Schrag's team also explored how the test results were used by the physicians who ordered the MCED test, as well as whether the findings caused anxiety in patients. She noted that the physicians ordering Galleri were not given guidelines for which follow-up tests to perform for patients who had a positive result. In their analysis, they found it took a median of 79 days across all patients for diagnostic resolution. That time was shorter among patients who eventually had a cancer found, 59 days, and longer for patients who had false positives, 162 days.

"[Galleri] delivered the cancer signal of origin, but individual diagnostic workups depended on what was identified," Schrag said. "If there was a positive signal for head and neck cancer, for example, the physician would perhaps refer the patient to an [ear, nose, and throat] specialist for an exam. Many of the workups involved a CAT scan, or PET-CET scan of the torso, often including the chest, abdomen, and pelvis."

Schrag likened the additional workups patients needed after a positive Galleri result to patients today who must undergo another exam or ultrasound after an abnormal mammogram. Most participants who received a positive Galleri result (91 precent) underwent subsequent diagnostic imaging.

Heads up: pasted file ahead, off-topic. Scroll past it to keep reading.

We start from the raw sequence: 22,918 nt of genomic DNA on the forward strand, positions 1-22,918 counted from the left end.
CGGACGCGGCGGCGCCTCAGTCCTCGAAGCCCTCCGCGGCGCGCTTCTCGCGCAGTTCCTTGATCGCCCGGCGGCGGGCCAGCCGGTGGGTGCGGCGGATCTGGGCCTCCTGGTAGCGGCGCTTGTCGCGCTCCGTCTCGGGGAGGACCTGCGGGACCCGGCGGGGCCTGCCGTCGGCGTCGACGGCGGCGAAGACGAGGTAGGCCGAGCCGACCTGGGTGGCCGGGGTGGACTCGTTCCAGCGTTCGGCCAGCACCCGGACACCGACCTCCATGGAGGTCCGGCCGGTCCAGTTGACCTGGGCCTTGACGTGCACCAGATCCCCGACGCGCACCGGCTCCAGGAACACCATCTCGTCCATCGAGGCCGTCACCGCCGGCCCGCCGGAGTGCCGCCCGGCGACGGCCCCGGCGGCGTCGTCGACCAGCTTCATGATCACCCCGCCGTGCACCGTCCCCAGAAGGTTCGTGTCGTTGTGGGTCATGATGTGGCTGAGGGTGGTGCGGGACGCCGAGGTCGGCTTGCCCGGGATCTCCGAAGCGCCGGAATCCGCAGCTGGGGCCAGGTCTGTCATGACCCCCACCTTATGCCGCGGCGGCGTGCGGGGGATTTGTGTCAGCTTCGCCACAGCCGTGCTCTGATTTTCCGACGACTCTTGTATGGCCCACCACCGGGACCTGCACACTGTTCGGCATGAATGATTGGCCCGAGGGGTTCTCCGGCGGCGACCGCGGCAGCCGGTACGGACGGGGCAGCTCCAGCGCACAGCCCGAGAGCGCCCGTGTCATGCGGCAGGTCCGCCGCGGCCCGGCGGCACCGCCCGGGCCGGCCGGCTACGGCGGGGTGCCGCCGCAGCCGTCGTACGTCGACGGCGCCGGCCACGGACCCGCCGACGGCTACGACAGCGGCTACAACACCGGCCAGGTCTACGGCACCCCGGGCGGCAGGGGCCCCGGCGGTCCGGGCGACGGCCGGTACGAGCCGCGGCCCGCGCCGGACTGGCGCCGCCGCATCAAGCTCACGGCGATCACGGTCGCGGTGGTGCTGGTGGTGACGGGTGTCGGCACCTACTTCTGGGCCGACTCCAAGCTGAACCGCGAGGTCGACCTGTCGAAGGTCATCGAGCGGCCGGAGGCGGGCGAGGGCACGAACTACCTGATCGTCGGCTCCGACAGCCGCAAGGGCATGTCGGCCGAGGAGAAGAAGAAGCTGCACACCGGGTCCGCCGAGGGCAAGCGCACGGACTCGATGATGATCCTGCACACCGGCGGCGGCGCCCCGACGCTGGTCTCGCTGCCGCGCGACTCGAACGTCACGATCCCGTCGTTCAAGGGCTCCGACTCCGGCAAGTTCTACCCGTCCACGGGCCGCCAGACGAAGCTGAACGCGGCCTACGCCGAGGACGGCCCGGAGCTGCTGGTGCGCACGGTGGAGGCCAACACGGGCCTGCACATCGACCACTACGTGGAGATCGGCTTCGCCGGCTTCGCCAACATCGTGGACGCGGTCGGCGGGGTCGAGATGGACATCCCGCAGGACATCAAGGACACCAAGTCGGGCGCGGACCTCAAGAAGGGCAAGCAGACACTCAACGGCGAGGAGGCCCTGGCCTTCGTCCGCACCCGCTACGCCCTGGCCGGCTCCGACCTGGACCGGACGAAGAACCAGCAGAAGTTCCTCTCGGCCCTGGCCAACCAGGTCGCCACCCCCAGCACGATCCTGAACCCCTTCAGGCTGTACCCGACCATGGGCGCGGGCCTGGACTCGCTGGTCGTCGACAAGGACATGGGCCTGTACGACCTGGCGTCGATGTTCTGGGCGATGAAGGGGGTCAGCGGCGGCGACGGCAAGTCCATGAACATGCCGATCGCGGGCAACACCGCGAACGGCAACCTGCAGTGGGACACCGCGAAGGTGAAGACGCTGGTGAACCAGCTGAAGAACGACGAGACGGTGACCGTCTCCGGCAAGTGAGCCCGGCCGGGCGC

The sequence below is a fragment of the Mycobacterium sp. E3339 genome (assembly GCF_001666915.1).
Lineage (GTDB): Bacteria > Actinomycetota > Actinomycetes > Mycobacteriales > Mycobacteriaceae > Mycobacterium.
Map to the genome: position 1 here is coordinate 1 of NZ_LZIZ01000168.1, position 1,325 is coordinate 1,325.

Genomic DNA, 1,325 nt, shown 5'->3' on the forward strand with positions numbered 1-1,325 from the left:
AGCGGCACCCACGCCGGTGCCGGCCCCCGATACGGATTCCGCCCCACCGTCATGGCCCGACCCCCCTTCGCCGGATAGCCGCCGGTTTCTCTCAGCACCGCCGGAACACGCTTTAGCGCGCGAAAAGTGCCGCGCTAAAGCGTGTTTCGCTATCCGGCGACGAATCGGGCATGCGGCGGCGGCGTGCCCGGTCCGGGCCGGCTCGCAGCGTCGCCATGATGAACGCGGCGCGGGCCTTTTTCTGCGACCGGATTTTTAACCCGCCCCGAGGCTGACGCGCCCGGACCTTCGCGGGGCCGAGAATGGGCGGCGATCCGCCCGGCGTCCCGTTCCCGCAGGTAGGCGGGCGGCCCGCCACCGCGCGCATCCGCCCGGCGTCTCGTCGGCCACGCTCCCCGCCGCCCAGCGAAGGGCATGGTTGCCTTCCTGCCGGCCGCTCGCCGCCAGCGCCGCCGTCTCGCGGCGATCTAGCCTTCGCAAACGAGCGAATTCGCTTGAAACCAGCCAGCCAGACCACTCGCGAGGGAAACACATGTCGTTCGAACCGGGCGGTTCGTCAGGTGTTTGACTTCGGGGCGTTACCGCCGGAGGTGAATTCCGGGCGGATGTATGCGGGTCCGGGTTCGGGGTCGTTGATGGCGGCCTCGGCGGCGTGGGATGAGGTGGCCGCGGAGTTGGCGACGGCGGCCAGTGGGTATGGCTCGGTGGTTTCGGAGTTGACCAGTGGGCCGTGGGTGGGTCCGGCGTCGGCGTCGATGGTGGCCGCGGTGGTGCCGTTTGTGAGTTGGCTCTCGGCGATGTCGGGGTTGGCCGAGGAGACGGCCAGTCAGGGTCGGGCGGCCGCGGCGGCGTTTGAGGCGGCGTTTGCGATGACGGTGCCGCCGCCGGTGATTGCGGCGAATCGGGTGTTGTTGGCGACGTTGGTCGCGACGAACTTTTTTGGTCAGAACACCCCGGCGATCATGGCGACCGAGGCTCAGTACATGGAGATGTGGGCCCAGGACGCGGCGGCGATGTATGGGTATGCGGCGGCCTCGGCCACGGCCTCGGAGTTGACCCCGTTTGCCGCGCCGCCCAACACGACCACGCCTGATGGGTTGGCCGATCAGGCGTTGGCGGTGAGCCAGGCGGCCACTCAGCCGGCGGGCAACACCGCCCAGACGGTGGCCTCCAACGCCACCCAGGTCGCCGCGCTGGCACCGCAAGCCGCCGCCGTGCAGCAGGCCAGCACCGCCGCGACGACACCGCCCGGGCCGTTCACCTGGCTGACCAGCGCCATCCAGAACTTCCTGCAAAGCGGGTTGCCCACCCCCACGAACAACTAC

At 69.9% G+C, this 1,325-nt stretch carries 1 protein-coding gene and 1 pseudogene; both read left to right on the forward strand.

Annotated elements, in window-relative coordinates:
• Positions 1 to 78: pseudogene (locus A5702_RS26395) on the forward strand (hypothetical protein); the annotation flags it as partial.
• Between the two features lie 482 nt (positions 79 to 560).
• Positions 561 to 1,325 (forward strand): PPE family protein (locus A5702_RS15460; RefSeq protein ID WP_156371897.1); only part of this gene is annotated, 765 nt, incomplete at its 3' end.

In the patient survey, the researchers measured the rates of anxiety, distress, uncertainty, and ultimate satisfaction with the results of the Galleri test. The survey showed that participants with a positive Galleri result had elevated anxiety, but anxiety levels returned nearly to baseline levels by the end of the study period. Patients also reported a high rate of satisfaction irrespective of their result.

Exact's MCED test

At the meeting, researchers also reported retrospective analysis on the MCED test being developed by Exact Sciences. The liquid biopsy test came to Exact through its 2020 acquisition of Thrive Earlier Detection.

In the ESMO study, researchers used Exact's test to analyze 600 cancer samples from 12 organ types and 1,920 non-cancer samples. The study included cancerous and normal samples, with the cancerous samples from patients with tumors in the breast, bladder, colon, esophageal, kidney, liver, lung, ovarian, pancreatic, prostate, stomach, and uterus, as well as from multiple myelomas, myelodysplastic syndromes, and non-Hodgkin's lymphomas.